Friday, February 23 - Sunday, February 25, 2018
“‘I’m no cowboy but I’m a real stud,’ Joe keeps telling us. Joe Buck (Jon Voight) is tall, tanned and beautiful but he’s a man with no one, passing through the script of a wretched life. Leaving behind more than one person’s quota of dreadful luck in small-town Texas – abandoned by a mother, raised by a grandmother and her creepy partner – memories float through his mind, with flashbacks of a horrific rape of himself and his girlfriend at the hands of a local gang. Joe’s promiscuity, a calling card for sexual abuse, is also his escape. He plans to milk those rich ladies of New York, and turn the tables on his sexual exploitation.
However, a few months in the city leave him sharp-cheekboned and pale. You wonder how many people it will take to screw him over before he realises that the only way to survive the urban jungle is to become a monstrous version of himself. Despite the bravado, Joe remains a man-boy, kind to the core and incapable of hurting others. As he admits at the end: “I’m not much of a hustler.” Bad luck follows him like a cloud. You want to shake him by those broad shoulders.
His unconventional relationship with Ratso (Enrico Salvatore Rizzo, played by Dustin Hoffman) is the closest thing to love that Joe has had in his life – it is no irony that this partnership is never sexual. Offering Joe food and shelter and cleaning his clothes (even if it is to earn money as his pimp), Ratso is the only one who places Joe’s needs above his own sexual gratification.” — The Guardian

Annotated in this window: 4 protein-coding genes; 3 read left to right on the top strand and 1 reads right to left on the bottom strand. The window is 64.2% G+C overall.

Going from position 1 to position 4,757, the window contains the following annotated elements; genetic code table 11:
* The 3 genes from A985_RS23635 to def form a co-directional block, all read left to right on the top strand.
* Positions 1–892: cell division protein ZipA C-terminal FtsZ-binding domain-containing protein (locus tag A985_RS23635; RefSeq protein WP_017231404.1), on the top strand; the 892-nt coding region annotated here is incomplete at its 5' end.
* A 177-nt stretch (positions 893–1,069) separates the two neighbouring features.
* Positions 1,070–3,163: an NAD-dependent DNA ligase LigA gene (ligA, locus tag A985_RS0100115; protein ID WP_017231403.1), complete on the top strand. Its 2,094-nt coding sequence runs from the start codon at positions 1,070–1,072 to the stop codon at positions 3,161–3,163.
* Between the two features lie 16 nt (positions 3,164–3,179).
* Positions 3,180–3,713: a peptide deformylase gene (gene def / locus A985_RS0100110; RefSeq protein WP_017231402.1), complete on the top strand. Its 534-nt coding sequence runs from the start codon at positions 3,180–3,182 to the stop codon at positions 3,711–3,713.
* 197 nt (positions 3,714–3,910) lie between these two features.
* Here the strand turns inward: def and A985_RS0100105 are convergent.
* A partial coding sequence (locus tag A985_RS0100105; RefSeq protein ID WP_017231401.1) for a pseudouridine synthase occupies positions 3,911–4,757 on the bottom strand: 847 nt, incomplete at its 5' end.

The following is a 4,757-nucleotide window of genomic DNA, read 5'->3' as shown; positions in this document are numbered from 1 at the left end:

Screening as part of the Weekend Classics series Uneasy Riders: 60s Hollywood, part of Carnegie Hall’s The ’60s: The Years that Changed America festival.
- Country USA
- Year 1969
- Running Time 113 minutes
- Director John Schlesinger
- Writer Waldo Salt (screenplay), James Leo Herlihy (novel)
- Editor Hugh A. Robertson
- Cinematographer Adam Holender
- Cast Dustin Hoffman, Jon Voight, Sylvia Miles